seeing 4 different vats of good olives sitting side by side stops me dead in my tracks. this is a picture taken through the window of a random store in the 2nd arrondisment. i was in too much of a rush to write down the name or enter the store which also sold all kinds of nuts, oils and spices. it's hard to believe all i managed to take in this day, while also spending about 6 hours at the louvre. and speaking of which, when visiting the louvre, i highly recommended taking a break to lunch around the corner…
le louvre ripaille
having to wait to be handed a larger than you blackboard in order to read the menu isn't very efficient. but it's still the norm in paris and i know i'm going to miss it. i read about the beautiful makeover of le louvre ripaille on design sponge, and i also read that i must go there in their paris guide. it was a good recommendation. i loved the design and the food was delicious–just good french food. the betteraves et chevre "mille feuille" (below as it came and cut open to reveal the many layers) would have been sort of predictable if not for the whisper thin fried crepe, basil oil, balsamic reduction and what i think was a spicy paprika oil that it was served with. the foam-covered salmon had a tail of perfectly made couscous and the mushrooms in my omelette were well seasoned and seared before added to the eggs. i enjoyed a red sancerre again–another one of the wines i ended up bringing back because i liked it every glass i tried.
if you've read julia child's biographies or about french chefs, you know about e. dehillerin (julia's picture hangs above the cash register there). if you didn't and you liked cooking at all, and stumbled into this place, you just might scream at discovering it. i almost screamed and i knew what i was getting into. imagine a store selling every type of cooking utensil and vessel of real use (in western cooking) without any of the crap or brand names. then imagine every single one of those items in every single size and variation needed. i only had about 20 minutes to shop there before they closed, which was a very good thing. after walking around the maze of the store, i started grabbing things i never thought i would buy (3 of the same rectangular 3 x 12 tart pans and a 12" pie pan…i don't bake…) and only one thing i actually need which is a good big whisk. i was about to grab a few chef knives when my shopping buddy tried to calm me down and remind me of weight restrictions on planes and other rational things. whatever. i'm totally excited to make 3 different tarts this weekend. and he can't have any…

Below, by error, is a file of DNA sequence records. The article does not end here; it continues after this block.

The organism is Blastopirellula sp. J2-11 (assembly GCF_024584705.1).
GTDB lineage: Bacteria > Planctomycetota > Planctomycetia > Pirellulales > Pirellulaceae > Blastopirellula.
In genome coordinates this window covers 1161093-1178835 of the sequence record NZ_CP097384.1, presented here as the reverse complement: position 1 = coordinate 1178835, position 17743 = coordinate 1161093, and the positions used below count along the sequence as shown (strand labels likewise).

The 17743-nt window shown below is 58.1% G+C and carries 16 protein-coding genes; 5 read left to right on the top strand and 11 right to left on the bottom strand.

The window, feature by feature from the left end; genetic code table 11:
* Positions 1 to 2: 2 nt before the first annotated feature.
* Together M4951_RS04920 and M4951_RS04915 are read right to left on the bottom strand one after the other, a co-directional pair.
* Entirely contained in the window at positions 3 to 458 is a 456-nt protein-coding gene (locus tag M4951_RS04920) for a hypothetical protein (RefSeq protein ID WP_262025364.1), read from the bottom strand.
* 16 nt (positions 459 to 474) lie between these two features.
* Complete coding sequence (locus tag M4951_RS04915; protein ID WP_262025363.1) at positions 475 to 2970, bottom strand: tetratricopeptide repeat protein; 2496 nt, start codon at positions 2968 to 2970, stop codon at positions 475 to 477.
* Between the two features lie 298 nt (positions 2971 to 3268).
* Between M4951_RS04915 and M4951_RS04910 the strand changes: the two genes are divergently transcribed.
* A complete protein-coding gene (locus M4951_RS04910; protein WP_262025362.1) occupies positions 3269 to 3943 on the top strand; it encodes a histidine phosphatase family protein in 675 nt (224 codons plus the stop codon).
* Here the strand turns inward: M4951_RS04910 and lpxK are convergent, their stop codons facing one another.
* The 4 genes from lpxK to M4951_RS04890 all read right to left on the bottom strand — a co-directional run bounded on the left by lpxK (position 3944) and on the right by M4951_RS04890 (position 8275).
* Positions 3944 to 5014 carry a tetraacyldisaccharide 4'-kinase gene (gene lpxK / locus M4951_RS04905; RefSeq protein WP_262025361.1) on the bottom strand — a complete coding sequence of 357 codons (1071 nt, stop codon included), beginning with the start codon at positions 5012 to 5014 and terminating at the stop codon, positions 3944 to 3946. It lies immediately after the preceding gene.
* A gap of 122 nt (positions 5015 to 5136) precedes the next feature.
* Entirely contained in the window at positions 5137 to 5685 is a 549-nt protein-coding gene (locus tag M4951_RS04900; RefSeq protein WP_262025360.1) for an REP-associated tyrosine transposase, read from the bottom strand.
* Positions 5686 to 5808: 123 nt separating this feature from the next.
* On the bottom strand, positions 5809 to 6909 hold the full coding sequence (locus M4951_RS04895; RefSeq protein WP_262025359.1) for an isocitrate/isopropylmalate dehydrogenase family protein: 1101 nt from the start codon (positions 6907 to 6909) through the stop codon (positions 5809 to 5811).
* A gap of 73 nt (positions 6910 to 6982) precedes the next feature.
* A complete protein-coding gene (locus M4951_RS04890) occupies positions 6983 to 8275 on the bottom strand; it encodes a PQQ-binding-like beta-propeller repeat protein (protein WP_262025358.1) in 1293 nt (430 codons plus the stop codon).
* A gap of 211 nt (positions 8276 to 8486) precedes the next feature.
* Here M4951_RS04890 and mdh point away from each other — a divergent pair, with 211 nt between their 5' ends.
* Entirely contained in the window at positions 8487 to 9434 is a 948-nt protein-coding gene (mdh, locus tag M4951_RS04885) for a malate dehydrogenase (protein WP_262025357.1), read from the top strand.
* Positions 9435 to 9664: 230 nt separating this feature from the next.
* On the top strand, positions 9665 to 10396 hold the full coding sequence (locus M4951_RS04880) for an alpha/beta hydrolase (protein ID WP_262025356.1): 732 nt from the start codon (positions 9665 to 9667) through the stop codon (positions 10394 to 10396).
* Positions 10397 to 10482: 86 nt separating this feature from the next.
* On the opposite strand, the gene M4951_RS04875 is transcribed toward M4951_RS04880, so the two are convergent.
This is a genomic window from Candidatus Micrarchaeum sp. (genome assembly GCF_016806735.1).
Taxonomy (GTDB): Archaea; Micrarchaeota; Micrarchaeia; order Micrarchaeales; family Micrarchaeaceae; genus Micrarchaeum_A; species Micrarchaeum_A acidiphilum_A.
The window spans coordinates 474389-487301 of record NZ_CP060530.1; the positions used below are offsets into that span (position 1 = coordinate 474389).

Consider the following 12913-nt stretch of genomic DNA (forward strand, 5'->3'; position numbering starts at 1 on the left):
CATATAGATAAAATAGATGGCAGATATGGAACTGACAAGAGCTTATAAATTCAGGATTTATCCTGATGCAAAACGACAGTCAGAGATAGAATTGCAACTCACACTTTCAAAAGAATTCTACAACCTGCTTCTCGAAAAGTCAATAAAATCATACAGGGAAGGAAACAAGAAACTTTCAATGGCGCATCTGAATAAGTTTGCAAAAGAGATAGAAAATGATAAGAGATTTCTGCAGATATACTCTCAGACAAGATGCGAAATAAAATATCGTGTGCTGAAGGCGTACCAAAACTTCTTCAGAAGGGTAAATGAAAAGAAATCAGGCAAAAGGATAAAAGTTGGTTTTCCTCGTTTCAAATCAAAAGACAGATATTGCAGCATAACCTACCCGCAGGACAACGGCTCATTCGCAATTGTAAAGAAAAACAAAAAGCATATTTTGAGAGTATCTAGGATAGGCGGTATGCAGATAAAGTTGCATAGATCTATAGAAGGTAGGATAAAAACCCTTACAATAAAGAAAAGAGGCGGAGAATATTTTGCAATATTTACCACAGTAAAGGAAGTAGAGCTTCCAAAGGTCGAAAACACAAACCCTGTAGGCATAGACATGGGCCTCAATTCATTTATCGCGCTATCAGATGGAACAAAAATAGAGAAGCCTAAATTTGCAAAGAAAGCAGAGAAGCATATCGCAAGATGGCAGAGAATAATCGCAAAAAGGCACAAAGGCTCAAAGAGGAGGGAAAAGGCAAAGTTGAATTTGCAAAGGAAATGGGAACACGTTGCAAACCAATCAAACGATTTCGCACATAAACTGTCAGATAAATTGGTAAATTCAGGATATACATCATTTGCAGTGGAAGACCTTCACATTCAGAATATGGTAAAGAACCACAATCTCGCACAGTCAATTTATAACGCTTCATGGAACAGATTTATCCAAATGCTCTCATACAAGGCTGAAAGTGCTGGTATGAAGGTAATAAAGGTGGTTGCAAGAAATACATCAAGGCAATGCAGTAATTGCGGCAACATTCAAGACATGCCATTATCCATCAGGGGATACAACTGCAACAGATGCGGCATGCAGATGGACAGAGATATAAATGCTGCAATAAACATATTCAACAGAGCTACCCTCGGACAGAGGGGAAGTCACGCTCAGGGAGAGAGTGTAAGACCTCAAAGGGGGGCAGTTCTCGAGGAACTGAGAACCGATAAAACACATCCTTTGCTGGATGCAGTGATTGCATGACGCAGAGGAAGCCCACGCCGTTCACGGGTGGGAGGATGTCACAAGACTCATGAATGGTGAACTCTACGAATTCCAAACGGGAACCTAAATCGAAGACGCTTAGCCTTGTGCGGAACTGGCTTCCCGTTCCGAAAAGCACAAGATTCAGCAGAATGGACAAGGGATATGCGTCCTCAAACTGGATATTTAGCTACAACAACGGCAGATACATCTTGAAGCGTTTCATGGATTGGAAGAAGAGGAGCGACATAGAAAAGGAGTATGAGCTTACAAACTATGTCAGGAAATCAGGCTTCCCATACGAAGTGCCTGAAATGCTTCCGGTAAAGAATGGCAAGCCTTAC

le jour a peyrassol
i don't know exactly how this restaurant stays open since we were the only diners there, or why we were the only diners there. about the latter, i can only assume that it's really not that rare to have a dish made with good truffles in paris, so a whole restaurant specializing in them is not as exciting to parisians as it was to us. but we had a great time being spoiled at un jour a peyrassol, which is also a stunning restaurant. totally old and restored, the walls, staircase and basement private rooms and washrooms are entirely stone. the coziest, tastiest cave you'll ever visit. above, some of their cotes de provence rose from their affiliated producer commanderie and truffle pate courtesy of the restaurant, to enjoy while we perused the menu. we settled on 4 creamy, rich, generously truffled dishes including eggs en cocotte and a salad with the creamiest, fresh chevre pictured here.